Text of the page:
If you are one of the many drinks companies that have gone online in the last year and started selling direct to consumer you might want to grab a coffee and read on. Here Tom Harvey, co-founder of the specialist drinks marketing agency, YesMore, gives what he says are the four key pieces of advice any brand, retailer or business selling anything DTC need to be 100% on top of if they are going to carry on with a successful e-commerce model.
Running a successful DTC business needs constant attention to ensure every point on the customer journey is working. It’s all so easy to get wrong, warns YesMore‘s co-founder, Tom Harvey.
Like a lot of things, the shift to drinks brands selling direct to consumer (DTC) online was underway before 2020. But as the pandemic sped up so many things, brands had no choice but to re-prioritise DTC, so it took off too.
Consumers couldn’t get their hands on products in stores – and didn’t even want to go to a store. Those used to ordering groceries online from the supermarkets, found themselves unable to get a slot, especially if they weren’t deemed as high risk. And so buying direct was the answer.
Many drinks brands set something up in haste in 2020 – but unlike the ‘return to normal’ after Covid, this is something that many will want to – and frankly should – keep.
At YesMore we supported several clients through setting up DTC and ecommerce offerings before and during the pandemic. Pretty much all of them made up any losses in on-trade sales in 2020 via pivoting to off-trade and DTC – some even grew year-on-year. Those that had built an online audience before the pandemic were in a stronger position too, with an audience ready to buy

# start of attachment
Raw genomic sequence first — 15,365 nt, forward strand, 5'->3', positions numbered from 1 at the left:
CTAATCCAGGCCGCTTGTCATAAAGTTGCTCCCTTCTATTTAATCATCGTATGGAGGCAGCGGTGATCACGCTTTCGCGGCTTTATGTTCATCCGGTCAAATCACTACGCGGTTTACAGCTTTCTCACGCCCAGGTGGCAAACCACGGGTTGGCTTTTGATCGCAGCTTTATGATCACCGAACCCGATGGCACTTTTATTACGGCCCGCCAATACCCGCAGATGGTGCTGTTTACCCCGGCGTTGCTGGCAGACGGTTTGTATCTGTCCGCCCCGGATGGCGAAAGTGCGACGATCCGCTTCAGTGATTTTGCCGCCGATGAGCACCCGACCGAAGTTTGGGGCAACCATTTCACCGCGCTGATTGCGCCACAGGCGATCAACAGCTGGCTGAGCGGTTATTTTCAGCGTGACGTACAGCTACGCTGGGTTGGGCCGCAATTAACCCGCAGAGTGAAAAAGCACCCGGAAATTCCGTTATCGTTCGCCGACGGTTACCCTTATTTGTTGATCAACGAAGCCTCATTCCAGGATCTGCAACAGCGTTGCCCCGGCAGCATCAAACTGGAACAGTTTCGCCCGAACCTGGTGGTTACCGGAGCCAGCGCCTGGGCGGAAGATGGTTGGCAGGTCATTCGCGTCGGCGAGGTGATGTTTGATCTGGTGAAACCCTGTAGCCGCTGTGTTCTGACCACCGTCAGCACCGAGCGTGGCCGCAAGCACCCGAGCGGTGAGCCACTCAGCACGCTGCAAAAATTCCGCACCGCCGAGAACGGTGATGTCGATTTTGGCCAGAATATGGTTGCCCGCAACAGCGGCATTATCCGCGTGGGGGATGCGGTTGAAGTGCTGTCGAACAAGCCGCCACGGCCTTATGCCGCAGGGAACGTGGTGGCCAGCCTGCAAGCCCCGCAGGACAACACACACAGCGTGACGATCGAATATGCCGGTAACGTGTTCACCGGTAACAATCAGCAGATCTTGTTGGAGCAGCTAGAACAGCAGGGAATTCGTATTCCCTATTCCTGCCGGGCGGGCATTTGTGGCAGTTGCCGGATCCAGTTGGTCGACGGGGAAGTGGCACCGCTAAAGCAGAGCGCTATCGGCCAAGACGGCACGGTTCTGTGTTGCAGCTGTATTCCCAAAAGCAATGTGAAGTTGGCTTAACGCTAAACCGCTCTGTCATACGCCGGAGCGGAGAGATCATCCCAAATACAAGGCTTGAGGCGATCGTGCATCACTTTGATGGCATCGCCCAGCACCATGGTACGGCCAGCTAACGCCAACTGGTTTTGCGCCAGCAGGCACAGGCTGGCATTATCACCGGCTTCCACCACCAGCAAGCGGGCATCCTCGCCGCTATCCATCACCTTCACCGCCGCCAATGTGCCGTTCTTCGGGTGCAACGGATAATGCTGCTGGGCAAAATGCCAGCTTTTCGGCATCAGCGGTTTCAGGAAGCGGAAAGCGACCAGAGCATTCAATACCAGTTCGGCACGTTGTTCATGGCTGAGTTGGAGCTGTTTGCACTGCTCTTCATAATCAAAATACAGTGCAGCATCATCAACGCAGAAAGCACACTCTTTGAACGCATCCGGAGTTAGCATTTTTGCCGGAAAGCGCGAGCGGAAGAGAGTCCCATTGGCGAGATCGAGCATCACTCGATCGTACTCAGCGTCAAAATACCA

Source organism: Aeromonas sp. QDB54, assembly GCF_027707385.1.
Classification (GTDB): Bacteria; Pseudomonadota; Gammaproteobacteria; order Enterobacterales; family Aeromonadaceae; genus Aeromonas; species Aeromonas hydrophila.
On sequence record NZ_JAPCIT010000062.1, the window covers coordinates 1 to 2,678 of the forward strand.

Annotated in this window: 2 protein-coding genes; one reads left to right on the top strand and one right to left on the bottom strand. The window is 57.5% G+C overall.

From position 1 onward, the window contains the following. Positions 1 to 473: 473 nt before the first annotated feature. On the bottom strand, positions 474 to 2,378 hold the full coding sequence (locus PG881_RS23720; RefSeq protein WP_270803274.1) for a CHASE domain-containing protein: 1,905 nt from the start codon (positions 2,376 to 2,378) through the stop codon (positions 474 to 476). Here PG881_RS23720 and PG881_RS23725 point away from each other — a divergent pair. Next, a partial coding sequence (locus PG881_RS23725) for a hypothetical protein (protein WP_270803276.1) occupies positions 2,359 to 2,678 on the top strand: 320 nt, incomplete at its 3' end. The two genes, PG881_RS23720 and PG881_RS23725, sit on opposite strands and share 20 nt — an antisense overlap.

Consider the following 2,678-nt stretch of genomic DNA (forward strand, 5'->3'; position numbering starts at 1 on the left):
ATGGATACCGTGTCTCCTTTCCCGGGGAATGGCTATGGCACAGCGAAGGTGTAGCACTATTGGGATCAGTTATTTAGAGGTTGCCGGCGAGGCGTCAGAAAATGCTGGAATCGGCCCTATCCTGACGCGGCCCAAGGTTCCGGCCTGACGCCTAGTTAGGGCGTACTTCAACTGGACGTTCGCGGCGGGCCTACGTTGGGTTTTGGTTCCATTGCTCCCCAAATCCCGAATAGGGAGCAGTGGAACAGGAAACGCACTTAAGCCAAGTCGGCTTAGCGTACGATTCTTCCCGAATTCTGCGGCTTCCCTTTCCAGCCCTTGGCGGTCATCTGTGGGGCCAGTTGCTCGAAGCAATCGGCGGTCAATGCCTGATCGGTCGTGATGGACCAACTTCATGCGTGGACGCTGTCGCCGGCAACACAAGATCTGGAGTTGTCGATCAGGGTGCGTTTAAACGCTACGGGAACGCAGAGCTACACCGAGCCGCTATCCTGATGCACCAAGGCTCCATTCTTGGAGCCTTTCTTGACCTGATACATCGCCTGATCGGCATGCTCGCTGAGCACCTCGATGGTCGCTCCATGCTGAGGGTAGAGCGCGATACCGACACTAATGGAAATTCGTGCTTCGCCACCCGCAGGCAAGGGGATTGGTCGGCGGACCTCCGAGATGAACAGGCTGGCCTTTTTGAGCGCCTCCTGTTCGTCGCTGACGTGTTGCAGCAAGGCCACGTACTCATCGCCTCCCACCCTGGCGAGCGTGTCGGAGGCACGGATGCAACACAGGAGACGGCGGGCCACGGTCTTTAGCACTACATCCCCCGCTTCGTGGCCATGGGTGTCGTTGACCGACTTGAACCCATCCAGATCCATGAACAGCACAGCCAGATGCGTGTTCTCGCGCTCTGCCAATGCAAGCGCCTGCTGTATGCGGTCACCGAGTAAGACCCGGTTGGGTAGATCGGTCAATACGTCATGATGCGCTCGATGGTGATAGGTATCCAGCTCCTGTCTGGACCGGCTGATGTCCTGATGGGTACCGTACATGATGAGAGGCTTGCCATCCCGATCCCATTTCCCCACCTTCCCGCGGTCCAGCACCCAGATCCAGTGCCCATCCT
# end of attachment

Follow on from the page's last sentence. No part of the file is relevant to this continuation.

The advantages are clear. When customers buy direct, you own the relationship and data. You can drive traffic to a product listing and see when it converts. There’s no reliance on securing and keeping listings from major retailers. And of course, cutting out middlemen can help sales and profit margins. Yes, there are costs involved to direct selling, but the rewards can offset these. Many off-trade buyers will also look at how big and engaged your digital audience is to support listings, so DTC is complementary to, rather than ‘instead of’ retail.
In our view, there are four major things to think about for those who are either on, or looking to get on this path.
1 How does DTC change the look and feel of your brand and communications?
If you’ve always been driving people into retail or on-trade to buy your product, moving into direct means showing the product in a different way. So for example: packaged up, delivery, unboxing, the ritual of pouring a drink at home, the ‘at home’ occasion, etc.